Identifying the causal impact of national diversity on the value of teamwork is problematic because teams are selected and not randomly assigned. This endogenous team formation makes it difficult to disentangle both the value of teamwork as compared to independent work and the differential impact of teamwork for nationally diverse teams. For example, it is plausible that employers and workers choose which jobs to complete as a team and that they choose who should work together in teams according to their performance expectations. To address these concerns, I test the effects of national diversity on work team success by conducting a field experiment on the world's largest online contract labor platform, oDesk.
To perform the study, I set up an employer account on the oDesk website and posted jobs to attract contractor bids. I hired contractors who met the requirements for participation in the experiment and randomly put them into groups of two to complete a programming task. I define teams in this study as pairs of contractors working towards a common goal.
There are several reasons I chose to run this experiment on oDesk. First, oDesk provides a team room application which allows employers to put hired contractors into teams so that they can work together online. In particular, contractors working in the same team room can monitor what the others are doing and chat with each other through instant messaging. Contractors can only be logged into one team room at a time. Employers on oDesk frequently require that multiple hires work in the same team room. Second, the team room facilitates contractor monitoring by employers through frequent screen shots, memos, work diaries, and activity meters. As a result, the majority of employers on oDesk require that their hires complete their tasks while logged into their team room. Another important feature of oDesk for this research is the option to interview. oDesk encourages employers to interview contractors they are interested in hiring before making any offers. These interviews can take place through messages exchanged on the site. Lastly, oDesk is an international labor market which contractor participants have selected into knowing they would almost surely be working with employers and contractors from other countries. Therefore, we might expect to see less distaste for working with a nationally diverse organization than in more local labor markets.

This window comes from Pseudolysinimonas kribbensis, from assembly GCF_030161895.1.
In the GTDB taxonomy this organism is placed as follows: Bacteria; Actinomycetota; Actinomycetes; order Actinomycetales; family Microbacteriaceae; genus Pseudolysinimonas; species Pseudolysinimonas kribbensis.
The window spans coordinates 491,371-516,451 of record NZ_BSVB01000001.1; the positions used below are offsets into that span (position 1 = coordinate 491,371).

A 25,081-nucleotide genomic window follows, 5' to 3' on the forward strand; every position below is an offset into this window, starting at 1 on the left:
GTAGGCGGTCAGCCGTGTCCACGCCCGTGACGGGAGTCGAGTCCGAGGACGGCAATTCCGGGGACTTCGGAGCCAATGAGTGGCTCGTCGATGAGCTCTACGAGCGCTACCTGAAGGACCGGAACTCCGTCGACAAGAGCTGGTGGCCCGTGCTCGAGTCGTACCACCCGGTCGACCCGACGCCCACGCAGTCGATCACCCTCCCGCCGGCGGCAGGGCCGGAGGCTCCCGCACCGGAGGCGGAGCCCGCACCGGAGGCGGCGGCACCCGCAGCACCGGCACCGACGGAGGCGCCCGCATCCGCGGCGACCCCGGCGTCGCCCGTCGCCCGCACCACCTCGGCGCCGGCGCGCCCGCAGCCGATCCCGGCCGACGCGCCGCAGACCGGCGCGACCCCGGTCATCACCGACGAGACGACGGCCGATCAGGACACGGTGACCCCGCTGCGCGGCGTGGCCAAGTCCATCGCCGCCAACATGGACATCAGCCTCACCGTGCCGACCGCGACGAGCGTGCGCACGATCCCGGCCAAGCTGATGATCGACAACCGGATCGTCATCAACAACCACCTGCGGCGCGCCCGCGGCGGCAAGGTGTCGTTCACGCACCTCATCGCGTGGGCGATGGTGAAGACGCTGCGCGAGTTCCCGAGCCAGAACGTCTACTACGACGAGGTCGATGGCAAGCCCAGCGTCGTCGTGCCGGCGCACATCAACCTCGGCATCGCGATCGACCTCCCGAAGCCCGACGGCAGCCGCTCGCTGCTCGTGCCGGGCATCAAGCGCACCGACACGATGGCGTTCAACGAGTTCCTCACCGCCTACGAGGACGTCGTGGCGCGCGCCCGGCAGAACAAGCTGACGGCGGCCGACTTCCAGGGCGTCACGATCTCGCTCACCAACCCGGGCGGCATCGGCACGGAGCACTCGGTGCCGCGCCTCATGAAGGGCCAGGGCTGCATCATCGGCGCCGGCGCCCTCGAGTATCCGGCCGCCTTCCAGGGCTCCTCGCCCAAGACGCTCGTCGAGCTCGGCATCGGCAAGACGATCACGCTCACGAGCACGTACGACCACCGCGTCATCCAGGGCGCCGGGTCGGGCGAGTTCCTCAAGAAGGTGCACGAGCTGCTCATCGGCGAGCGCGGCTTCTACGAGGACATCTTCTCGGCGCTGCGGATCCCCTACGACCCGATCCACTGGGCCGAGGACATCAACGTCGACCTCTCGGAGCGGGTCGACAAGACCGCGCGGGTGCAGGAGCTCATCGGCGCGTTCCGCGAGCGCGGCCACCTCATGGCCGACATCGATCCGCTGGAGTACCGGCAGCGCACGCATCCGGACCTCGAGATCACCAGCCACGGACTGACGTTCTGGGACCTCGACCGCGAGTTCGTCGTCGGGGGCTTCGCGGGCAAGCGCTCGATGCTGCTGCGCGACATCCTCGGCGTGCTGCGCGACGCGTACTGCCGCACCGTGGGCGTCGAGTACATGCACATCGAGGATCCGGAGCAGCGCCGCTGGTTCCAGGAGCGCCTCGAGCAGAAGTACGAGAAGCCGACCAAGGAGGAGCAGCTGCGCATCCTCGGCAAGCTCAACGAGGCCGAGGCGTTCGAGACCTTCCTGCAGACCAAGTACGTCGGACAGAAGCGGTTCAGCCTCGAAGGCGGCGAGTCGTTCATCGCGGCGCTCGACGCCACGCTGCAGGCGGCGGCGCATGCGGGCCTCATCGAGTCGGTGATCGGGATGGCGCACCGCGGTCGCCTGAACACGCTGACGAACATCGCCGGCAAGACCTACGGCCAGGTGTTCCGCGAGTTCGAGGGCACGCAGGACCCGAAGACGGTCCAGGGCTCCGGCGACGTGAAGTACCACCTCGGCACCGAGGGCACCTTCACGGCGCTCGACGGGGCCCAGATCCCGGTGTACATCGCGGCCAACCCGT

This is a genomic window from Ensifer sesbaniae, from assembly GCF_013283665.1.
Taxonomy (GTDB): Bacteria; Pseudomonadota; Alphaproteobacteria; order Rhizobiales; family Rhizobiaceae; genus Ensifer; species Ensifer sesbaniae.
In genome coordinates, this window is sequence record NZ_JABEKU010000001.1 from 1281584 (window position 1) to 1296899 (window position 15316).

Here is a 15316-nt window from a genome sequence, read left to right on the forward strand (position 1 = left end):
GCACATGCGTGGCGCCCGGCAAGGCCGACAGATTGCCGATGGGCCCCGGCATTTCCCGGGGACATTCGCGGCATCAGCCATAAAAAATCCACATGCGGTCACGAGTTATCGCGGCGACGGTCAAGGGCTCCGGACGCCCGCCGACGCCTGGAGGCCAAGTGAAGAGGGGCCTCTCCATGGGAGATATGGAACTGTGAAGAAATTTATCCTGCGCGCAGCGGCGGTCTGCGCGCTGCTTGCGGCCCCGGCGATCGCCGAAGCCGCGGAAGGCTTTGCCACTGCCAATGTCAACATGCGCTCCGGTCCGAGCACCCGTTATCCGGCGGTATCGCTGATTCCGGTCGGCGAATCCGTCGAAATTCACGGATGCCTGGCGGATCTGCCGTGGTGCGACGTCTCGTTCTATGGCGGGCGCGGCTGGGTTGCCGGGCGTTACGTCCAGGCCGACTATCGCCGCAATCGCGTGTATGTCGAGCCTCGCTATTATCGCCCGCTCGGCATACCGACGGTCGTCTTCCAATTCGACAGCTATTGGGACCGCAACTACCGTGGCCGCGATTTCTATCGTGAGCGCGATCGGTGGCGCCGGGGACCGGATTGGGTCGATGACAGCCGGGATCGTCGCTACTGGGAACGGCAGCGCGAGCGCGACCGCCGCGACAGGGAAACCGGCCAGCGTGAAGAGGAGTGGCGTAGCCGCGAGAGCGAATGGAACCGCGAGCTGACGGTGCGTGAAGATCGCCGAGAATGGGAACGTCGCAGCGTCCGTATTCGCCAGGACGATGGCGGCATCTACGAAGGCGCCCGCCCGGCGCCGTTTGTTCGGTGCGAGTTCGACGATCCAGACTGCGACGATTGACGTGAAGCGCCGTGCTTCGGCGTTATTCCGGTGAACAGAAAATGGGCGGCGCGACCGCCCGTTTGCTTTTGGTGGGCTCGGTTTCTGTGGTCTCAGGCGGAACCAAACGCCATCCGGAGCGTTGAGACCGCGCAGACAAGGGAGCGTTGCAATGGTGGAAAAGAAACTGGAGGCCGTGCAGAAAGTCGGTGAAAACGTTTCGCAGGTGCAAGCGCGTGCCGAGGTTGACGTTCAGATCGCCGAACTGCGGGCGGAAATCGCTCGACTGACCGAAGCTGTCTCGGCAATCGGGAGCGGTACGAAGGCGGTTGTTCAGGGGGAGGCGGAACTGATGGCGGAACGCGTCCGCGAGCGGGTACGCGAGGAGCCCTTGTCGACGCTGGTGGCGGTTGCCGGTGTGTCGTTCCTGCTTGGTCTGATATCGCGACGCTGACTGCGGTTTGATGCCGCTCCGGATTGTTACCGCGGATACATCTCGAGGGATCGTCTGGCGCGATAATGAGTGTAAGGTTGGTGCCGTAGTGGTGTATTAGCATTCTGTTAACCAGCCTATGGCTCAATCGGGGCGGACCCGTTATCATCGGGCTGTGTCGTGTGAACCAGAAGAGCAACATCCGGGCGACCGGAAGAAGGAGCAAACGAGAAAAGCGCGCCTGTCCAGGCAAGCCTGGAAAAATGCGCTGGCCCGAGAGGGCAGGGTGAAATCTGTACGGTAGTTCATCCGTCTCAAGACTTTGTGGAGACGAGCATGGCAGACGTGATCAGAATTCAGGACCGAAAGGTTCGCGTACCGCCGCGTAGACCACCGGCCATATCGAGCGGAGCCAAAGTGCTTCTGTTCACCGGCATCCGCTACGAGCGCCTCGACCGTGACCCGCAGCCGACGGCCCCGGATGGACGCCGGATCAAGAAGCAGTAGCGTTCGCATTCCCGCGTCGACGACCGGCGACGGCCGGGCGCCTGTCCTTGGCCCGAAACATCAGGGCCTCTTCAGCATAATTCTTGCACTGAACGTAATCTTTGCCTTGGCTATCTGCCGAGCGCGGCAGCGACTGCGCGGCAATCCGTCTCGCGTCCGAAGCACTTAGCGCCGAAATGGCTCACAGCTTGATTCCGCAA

In order for the contractors in the teamwork condition to be able to work with each other, I gave them a total of eight hours to complete the task; they had to work these hours within the same period as the other contractors in their groups.
To control for country-specific differences in contractor quality, I limited the number of countries from which I hired. Based on information about the set of applicants my job postings attracted during the pilot phase of my study, I included English speaking contractors from India, Pakistan, and Bangladesh in the experiment. Contractors from these countries frequently applied to my job postings and bid an amount that was within the hourly wage criteria. Moreover, workers in these countries have very similar time zones making it easier to allow for remote team work among them.
In addition to describing the features to be added to the code, the instructions noted the timeline for the task and the country that contractors' co-worker lived in because it is not possible to restrict access to this information in the team work treatment, so I controlled for this knowledge across treatment groups to ensure that it was not driving my findings.
I asked contractors who had not turned in their work by the deadline to submit any work they had completed. Once contractors had turned in their work or after the deadline had passed, I asked them whether they would be willing to answer a few questions about the job for a $0.50 bonus. The purpose of the survey is to obtain a measure of how well contractors think they did on the job and their perceptions on teamwork.